First, you can sideload the software. Sideloading means manually installing the software. It’s a tall task for many users but for those stuck on Android 4.4 or Android 5.0, it’s one way of getting Android 5.0.1 Lollipop on board right now. We only recommend this method to those that are schooled on the process. Don’t sideload the software without doing some homework.

Nexus 7 Android 5.0 Lollipop Review Early - 3

Nexus users without Android 5.0.1 Lollipop might also want to try performing a factory reset. This sometimes can dislodge installation issues though its a tedious process and one that should not be performed without backing up proper files. The other option is to wait. Maybe Google is holding these updates back for a reason. Maybe Android 5.0.2 Lollipop is on the way.

Android 5.0.2 does not fix a nasty memory leak that causes apps to crash so it’s possible that we’ll see Google push out another Android 5.0 update to all of its Nexus smartphones and tablets, not just the Nexus 7 2012. Problem is, Google doesn’t typically announce this stuff so Nexus users will, for the moment, have to wait in the dark.


Android 5.0.1 Lollipop Problems

Android 5.0.1 Lollipop problems continue to be a problem for many Nexus users. We saw Android 5.0.1 Lollipop problems pop up in the immediate aftermath of Google’s bug fix update but now that we’re a month removed from the roll out, we’ve got a better idea about what’s affecting owners of various Nexus smartphones and tablets.

Nexus 5 users are complaining about Wi-Fi issues and random reboots. Random reboots were a problem for Nexus 5 users in Android 4.4 and it appears that those problems have extended to the device’s latest update. Some users are saying that random reboots (memory leaks) remain after performing a factory reset on the device.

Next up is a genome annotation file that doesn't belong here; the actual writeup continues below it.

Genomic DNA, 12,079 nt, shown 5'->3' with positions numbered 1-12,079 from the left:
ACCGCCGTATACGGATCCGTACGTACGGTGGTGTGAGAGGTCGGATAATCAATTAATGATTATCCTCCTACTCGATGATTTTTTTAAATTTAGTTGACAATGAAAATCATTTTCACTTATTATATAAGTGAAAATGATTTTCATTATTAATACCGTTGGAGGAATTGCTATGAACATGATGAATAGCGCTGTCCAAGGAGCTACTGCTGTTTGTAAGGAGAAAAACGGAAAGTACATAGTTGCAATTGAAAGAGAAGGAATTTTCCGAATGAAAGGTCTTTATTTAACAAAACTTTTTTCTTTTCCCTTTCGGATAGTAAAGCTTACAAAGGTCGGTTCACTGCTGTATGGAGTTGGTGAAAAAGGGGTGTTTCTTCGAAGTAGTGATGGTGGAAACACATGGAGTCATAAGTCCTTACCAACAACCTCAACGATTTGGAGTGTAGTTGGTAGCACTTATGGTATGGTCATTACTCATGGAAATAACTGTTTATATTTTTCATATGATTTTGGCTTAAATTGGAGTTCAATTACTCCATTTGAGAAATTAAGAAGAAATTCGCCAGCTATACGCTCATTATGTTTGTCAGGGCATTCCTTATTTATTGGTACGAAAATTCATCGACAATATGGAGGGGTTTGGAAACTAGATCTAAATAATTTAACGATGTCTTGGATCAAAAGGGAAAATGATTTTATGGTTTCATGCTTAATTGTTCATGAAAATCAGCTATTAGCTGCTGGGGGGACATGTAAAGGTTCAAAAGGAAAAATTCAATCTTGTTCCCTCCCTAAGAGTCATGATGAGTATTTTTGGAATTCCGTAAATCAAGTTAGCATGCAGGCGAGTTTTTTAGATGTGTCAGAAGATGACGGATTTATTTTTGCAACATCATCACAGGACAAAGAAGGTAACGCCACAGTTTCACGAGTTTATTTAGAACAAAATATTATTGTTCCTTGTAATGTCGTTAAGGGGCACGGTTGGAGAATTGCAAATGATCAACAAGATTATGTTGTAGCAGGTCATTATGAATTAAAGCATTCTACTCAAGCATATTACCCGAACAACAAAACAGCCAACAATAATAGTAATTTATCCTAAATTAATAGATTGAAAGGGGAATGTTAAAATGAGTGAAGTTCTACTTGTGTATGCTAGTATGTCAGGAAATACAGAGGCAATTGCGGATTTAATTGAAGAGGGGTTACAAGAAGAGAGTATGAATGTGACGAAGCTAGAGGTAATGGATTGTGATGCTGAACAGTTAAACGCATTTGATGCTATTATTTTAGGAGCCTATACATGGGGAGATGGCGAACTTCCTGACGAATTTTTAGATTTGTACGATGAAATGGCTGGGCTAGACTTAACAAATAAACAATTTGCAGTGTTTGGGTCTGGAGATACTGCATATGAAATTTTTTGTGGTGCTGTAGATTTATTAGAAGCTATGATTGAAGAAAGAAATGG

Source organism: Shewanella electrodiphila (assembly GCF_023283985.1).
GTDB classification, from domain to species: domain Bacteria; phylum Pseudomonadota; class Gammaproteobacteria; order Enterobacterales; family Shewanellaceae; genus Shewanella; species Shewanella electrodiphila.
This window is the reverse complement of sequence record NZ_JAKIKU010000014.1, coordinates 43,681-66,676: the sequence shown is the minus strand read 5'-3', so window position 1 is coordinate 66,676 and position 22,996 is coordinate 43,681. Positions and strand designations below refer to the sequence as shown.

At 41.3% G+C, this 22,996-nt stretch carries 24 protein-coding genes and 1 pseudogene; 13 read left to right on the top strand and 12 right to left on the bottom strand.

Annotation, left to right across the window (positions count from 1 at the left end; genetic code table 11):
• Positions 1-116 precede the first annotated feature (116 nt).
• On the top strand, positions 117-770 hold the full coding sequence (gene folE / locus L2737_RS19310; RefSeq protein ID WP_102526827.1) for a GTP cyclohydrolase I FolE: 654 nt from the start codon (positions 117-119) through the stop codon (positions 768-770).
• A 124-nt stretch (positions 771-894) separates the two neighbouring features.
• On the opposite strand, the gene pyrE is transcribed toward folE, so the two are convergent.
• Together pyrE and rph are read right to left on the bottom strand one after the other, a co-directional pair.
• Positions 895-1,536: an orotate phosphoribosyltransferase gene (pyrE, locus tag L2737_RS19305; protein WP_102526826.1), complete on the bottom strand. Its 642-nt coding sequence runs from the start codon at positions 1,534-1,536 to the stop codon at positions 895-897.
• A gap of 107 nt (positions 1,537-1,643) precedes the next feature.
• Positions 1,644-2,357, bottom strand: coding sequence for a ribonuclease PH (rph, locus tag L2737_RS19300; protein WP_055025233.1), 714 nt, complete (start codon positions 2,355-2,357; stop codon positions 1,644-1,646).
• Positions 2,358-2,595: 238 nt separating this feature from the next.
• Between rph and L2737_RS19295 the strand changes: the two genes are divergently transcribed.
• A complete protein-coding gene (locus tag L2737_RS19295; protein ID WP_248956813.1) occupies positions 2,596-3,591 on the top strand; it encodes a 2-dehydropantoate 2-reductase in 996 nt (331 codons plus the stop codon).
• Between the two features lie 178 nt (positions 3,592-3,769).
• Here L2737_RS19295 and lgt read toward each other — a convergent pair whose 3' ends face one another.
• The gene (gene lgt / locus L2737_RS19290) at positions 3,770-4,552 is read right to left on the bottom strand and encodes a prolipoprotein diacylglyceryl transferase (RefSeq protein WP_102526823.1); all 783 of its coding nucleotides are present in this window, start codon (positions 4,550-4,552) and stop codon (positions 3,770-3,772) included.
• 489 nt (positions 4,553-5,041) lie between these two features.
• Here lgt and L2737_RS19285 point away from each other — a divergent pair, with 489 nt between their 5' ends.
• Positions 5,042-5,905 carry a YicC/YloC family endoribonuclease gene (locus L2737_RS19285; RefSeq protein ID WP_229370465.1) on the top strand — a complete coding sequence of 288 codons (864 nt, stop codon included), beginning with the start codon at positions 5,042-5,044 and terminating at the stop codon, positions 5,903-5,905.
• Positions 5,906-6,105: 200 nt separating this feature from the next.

Nexus users are also reporting the usual array of battery life issues, cellular network issues, auto rotate and sleep issues, random reboots on the Nexus 4, an issue with the camera flash, more camera issues, and more. Many of these are common Nexus problems and it’s worth noting that only the reboots and battery drain problems appear to be fairly widespread.


Some of these threads have potential fixes but those who can’t find fixes for Android 5.0.1 Lollipop problems are advised to check out our list of fixes for Lollipop problems. There’s a good chance that they will work.

Android 5.0.1 Lollipop Reviews: Weeks Later

It’s worth noting that while some Nexus users are reporting a number of problems, many others are reporting that Android 5.0.1 Lollipop stabilized their software.

We’ve been using the Android 5.0.1 Lollipop update on the Nexus 5 and Nexus 7 2013 for a number of weeks now and we’re getting solid performance across both devices. Battery life and connectivity both remain good after the move from Android 4.4 KitKat and Android 5.0 to Android 5.0.1 and we’re getting smooth overall performance from the OS. It’s also worth noting that we haven’t run into any major bugs besides one random reboot on the Nexus 5.


If and when you do get the Android 5.0.1 Lollipop update prompt or get the sudden urge to install the update manually on board your Nexus smartphone or tablet, we advise you to gather as much feedback as humanly possible before installing Google’s latest update.

We’re still not sure if Android 5.0.2 Lollipop will be heading anywhere else so owners of the Nexus 9, Nexus 10, Nexus 7, Nexus 5, Nexus 4, and Nexus 6 will need to be proactive.